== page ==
D3.js – Data Visualization Goodness Part 1


D3.js– Data Driven Documents

I started using D3.js over two years ago now. At the time it didn’t really seem all that interesting but it actually captivated me by depicting how statistics and charts don’t have to be static but actually dynamic and visually pleasing.

D3.js is a library that allows you to do just that.

Please note if your looking for libraries with more 3d based capabilities please check out




 If you wanted a quick summary of what it helps you do.  Well, it allows you to customize your own graphs and make switches between data sets dynamically using animations or transitions.

Dynamically changing graphs will allow the user to see the data changing without having to refresh the page (A cornerstone of nearly all JS libraries at this stage) . The developer can use these data visualization techniques  to highlight a particular section of information.

The first learning resource that I used for D3.js was Scott Murray’s series of chunk sized tutorials to pull you in gradually into the foundations of the library .

I found them quite useful and gave me an insightful when I started to learn D3.js. It is a very good simple analysis and breakdown of the fundamentals.

They focus on creating charts such as scatterplots, bar charts, scales and axes’s and also teaching how to transition between datasets in these graphs. The tutorial is broken down into understandable segments so that each section is very manageable for someone to learn.

And if you found them useful then I’d also recommended getting his book if you wanted to show him support.

Learning D3.js Data Structures and Syntax

The syntax of D3.js is very similar to JQuery however arbitrary sets of nodes called selections can be used to rewrite loops. The adaptability of these selections mean that D3.js can iterate through JSON arrays for further manipulation of that data for forming its graphs.

Scott Murray’s D3 tutorials are used to give a steady introduction to D3.js. These tutorials allowed a basic grasp on all D3 concepts and serve as a more than adequate insight on how some of the fundamentals of d3 could be applied to a project.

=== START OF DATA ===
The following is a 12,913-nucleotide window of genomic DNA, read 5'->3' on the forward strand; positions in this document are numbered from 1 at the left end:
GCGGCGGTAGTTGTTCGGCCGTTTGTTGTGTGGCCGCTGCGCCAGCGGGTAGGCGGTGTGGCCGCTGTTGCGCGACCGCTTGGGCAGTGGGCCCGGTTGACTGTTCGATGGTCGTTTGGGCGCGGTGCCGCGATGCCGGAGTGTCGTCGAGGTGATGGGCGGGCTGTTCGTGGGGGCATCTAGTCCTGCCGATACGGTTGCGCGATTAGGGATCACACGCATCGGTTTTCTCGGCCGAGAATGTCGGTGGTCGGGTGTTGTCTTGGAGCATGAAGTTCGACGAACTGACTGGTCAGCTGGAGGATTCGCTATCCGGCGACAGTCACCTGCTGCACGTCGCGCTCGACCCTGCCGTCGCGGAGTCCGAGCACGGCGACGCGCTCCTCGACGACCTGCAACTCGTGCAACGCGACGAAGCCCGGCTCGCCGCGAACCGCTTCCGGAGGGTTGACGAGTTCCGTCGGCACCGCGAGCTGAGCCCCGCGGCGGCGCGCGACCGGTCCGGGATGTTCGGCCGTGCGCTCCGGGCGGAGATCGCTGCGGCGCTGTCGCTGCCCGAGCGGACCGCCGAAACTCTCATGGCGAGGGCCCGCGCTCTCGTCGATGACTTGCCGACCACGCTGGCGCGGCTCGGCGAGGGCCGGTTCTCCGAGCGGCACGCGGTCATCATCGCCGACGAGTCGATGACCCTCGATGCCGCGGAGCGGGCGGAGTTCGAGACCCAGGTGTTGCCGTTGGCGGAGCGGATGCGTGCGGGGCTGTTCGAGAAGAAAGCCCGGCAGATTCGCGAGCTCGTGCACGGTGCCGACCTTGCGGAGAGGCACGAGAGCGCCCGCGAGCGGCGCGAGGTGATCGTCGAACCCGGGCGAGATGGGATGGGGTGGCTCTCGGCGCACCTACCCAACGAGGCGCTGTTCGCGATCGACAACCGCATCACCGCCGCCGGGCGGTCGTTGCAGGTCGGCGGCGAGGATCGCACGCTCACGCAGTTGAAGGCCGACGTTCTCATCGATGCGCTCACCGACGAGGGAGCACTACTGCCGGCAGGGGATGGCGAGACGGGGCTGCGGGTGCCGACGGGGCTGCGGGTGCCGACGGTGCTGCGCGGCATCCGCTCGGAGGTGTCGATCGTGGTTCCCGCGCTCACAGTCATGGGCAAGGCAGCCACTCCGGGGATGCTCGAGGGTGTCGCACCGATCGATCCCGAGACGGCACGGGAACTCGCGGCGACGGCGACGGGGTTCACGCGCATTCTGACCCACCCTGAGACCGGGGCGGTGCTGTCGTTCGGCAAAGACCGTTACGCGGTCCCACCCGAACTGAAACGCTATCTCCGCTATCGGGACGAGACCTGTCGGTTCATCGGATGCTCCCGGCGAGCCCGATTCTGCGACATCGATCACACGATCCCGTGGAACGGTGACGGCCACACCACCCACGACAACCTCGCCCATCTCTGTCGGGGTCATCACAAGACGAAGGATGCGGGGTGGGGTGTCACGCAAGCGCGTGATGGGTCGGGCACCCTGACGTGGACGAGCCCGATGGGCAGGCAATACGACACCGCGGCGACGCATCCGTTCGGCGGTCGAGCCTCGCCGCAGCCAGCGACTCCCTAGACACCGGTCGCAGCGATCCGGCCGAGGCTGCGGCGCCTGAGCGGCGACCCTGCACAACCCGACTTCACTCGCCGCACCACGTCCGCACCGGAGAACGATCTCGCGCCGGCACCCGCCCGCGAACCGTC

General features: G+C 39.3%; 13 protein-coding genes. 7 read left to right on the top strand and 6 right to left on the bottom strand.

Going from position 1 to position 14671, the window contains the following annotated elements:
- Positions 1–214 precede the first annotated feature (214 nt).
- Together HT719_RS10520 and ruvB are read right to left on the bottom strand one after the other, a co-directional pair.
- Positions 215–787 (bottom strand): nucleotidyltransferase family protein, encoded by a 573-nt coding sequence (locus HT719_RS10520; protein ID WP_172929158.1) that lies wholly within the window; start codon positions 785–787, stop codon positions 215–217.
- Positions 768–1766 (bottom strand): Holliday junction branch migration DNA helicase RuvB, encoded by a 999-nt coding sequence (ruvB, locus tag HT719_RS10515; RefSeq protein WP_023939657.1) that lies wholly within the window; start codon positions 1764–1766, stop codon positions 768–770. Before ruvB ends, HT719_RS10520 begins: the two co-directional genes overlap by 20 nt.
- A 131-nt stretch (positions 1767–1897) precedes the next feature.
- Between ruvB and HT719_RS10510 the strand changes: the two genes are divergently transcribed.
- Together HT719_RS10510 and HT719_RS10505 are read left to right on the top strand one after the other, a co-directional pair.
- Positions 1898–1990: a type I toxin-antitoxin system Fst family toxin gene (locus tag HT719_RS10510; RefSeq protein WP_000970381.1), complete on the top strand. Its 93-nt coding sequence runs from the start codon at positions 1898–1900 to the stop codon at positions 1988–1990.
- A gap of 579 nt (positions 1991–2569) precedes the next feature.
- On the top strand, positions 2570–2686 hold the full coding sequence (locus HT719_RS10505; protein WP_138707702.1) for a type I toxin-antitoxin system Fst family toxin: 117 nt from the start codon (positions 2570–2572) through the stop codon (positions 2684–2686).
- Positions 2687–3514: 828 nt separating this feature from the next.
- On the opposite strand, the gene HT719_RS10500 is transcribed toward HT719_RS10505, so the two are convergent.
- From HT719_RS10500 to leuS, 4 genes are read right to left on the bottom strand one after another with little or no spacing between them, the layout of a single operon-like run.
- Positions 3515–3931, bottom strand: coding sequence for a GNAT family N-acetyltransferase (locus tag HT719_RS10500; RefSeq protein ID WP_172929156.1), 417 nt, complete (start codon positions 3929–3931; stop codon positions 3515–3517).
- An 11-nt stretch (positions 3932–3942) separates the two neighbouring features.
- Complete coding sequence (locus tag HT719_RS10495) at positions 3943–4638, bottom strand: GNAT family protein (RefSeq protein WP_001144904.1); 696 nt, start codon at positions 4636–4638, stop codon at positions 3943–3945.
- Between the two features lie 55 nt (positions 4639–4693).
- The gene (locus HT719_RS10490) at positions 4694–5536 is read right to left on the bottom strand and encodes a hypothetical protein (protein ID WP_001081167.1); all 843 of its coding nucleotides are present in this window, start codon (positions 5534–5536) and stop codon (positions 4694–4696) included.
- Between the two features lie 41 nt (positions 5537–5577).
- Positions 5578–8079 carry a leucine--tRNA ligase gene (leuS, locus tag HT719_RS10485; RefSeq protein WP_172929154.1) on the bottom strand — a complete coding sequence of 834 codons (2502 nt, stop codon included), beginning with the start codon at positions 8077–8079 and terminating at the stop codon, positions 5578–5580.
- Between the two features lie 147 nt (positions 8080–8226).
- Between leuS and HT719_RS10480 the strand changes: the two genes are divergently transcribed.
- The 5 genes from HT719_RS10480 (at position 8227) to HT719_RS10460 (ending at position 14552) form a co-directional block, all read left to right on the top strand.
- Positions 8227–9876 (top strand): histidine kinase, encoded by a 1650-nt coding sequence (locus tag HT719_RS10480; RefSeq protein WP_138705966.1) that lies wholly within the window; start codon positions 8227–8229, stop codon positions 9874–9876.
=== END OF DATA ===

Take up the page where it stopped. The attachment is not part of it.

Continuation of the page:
Similar to JQuery to select an element from the DOM we use a .select accessor rather than the $ sign. From here we then create a paragraph element and append it to our initial selection

 d3.select("body").append("p").text("New paragraph!");

This will select the body element from the DOM. From here we then create a paragraph element and append it to our initial selection. 

Each dot in-between each d3 selection represents D3’s chain syntax. The dot just concatenates each selection or property to the next.

D3 allows iteration through arrays and data sets with ease. It will accept any form of data in an array and allows for multiple types of external data. 

Out of the many different external data types JSON is the preferable type to meet the aims of a typical application.

 var dataset = [ 5 , 10 ]
var rect = svg . selectAll (" rect ")
.data ( dataset )
.enter ()
.append (" rect ")

The svg.selectAll(”rect”) selects all rectangle objects on the screen. At this point the rectangles do not exist; instead the selection is of rectangle placeholder elements.

This is a key fundamental of D3 that confuses initial learners. The array dataset is then placed inside the d3 .data() function in order to apply the dataset to the rectangle selection.

However while the data is now specified no rectangles have been created yet. The .enter() selection takes our data set specified in the .data() function and passes to the placeholder rectangle elements that were created upon the initial selection.

This tutorial enables the user to come to terms with D3 syntax in an accessible and simplified way.
From a dataset depicted like so each index can be accessed individually.

 var data = [ {"population":"20000","b":"4.14"}, {" population ":"30000","b":"1.38"}, {" population ":"40000","b":"1.43"}, {" population ":"50000","b":"3.34"}] 

For example:


This would access the first index value of population returning 20000. Using this information it is clear how adaptable this would when implementing JSON into a graph.

To iterate through our data array and return every population value we must use return it using D3.’s . data() function.

 .data(data,function(d,i) { return data[i].population}) 

This is due to d3 auto incrementing the value of i without the user having to specify it themselves. Although this is very common using for each loops in Razor, PHP etc its good to remind those we are just getting to terms with D3.js and aren’t coming from any other programming backgrounds.

This is a very basic overview of D3.js and what value it can provide to those wanting to create zestful, dynamic and most of all non-monotonous depictions of statistics. Unlike other Data Visualization libraries D3.js is not laborious or a chore to configure. And while it isn’t exactly new it still provides a powerful niche for data visualization. I’ll be sure to cover it more in depth in another post very soon.

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